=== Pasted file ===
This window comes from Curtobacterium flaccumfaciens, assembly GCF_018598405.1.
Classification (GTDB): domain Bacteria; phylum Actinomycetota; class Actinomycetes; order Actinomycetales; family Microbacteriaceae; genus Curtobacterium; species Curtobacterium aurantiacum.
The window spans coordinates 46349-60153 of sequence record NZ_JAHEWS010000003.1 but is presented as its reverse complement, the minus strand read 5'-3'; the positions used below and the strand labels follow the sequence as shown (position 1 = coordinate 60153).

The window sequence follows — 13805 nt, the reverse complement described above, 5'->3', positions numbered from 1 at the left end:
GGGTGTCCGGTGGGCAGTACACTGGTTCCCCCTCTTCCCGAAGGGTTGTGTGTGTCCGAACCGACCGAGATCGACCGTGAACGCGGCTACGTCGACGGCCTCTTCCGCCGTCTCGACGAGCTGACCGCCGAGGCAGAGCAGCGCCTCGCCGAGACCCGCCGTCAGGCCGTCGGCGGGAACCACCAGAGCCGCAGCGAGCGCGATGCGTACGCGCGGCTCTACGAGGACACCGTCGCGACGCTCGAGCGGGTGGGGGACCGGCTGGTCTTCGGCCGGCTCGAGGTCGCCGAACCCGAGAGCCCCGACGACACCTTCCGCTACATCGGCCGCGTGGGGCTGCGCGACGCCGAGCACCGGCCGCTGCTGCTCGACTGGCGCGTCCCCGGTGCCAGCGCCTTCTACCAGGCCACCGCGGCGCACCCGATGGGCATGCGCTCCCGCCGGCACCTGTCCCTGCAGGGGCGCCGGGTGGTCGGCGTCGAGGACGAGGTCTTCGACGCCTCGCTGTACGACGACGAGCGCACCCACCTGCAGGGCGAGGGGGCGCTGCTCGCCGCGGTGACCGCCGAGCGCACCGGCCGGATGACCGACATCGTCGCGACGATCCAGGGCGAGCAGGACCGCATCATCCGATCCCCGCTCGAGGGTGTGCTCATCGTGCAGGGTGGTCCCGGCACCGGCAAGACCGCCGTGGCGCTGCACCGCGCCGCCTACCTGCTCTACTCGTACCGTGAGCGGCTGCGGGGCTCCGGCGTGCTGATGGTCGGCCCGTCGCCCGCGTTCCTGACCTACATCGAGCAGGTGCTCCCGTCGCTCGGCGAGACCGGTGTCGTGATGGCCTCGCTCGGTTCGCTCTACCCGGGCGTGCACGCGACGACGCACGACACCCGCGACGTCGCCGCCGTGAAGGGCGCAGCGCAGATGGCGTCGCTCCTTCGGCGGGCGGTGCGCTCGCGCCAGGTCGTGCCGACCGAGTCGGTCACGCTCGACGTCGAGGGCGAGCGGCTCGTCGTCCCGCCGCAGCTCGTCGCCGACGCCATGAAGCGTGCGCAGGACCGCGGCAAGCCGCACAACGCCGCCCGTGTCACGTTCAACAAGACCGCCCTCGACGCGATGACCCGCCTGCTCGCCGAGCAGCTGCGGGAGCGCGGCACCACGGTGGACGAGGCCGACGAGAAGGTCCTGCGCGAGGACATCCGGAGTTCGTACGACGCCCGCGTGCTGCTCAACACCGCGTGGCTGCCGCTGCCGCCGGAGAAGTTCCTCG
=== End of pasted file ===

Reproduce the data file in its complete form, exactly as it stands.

This window comes from Curtobacterium flaccumfaciens, assembly GCF_018598405.1.
Classification (GTDB): domain Bacteria; phylum Actinomycetota; class Actinomycetes; order Actinomycetales; family Microbacteriaceae; genus Curtobacterium; species Curtobacterium aurantiacum.
The window spans coordinates 46349-60153 of sequence record NZ_JAHEWS010000003.1 but is presented as its reverse complement, the minus strand read 5'-3'; the positions used below and the strand labels follow the sequence as shown (position 1 = coordinate 60153).

The window sequence follows — 13805 nt, the reverse complement described above, 5'->3', positions numbered from 1 at the left end:
GGGTGTCCGGTGGGCAGTACACTGGTTCCCCCTCTTCCCGAAGGGTTGTGTGTGTCCGAACCGACCGAGATCGACCGTGAACGCGGCTACGTCGACGGCCTCTTCCGCCGTCTCGACGAGCTGACCGCCGAGGCAGAGCAGCGCCTCGCCGAGACCCGCCGTCAGGCCGTCGGCGGGAACCACCAGAGCCGCAGCGAGCGCGATGCGTACGCGCGGCTCTACGAGGACACCGTCGCGACGCTCGAGCGGGTGGGGGACCGGCTGGTCTTCGGCCGGCTCGAGGTCGCCGAACCCGAGAGCCCCGACGACACCTTCCGCTACATCGGCCGCGTGGGGCTGCGCGACGCCGAGCACCGGCCGCTGCTGCTCGACTGGCGCGTCCCCGGTGCCAGCGCCTTCTACCAGGCCACCGCGGCGCACCCGATGGGCATGCGCTCCCGCCGGCACCTGTCCCTGCAGGGGCGCCGGGTGGTCGGCGTCGAGGACGAGGTCTTCGACGCCTCGCTGTACGACGACGAGCGCACCCACCTGCAGGGCGAGGGGGCGCTGCTCGCCGCGGTGACCGCCGAGCGCACCGGCCGGATGACCGACATCGTCGCGACGATCCAGGGCGAGCAGGACCGCATCATCCGATCCCCGCTCGAGGGTGTGCTCATCGTGCAGGGTGGTCCCGGCACCGGCAAGACCGCCGTGGCGCTGCACCGCGCCGCCTACCTGCTCTACTCGTACCGTGAGCGGCTGCGGGGCTCCGGCGTGCTGATGGTCGGCCCGTCGCCCGCGTTCCTGACCTACATCGAGCAGGTGCTCCCGTCGCTCGGCGAGACCGGTGTCGTGATGGCCTCGCTCGGTTCGCTCTACCCGGGCGTGCACGCGACGACGCACGACACCCGCGACGTCGCCGCCGTGAAGGGCGCAGCGCAGATGGCGTCGCTCCTTCGGCGGGCGGTGCGCTCGCGCCAGGTCGTGCCGACCGAGTCGGTCACGCTCGACGTCGAGGGCGAGCGGCTCGTCGTCCCGCCGCAGCTCGTCGCCGACGCCATGAAGCGTGCGCAGGACCGCGGCAAGCCGCACAACGCCGCCCGTGTCACGTTCAACAAGACCGCCCTCGACGCGATGACCCGCCTGCTCGCCGAGCAGCTGCGGGAGCGCGGCACCACGGTGGACGAGGCCGACGAGAAGGTCCTGCGCGAGGACATCCGGAGTTCGTACGACGCCCGCGTGCTGCTCAACACCGCGTGGCTGCCGCTGCCGCCGGAGAAGTTCCTCG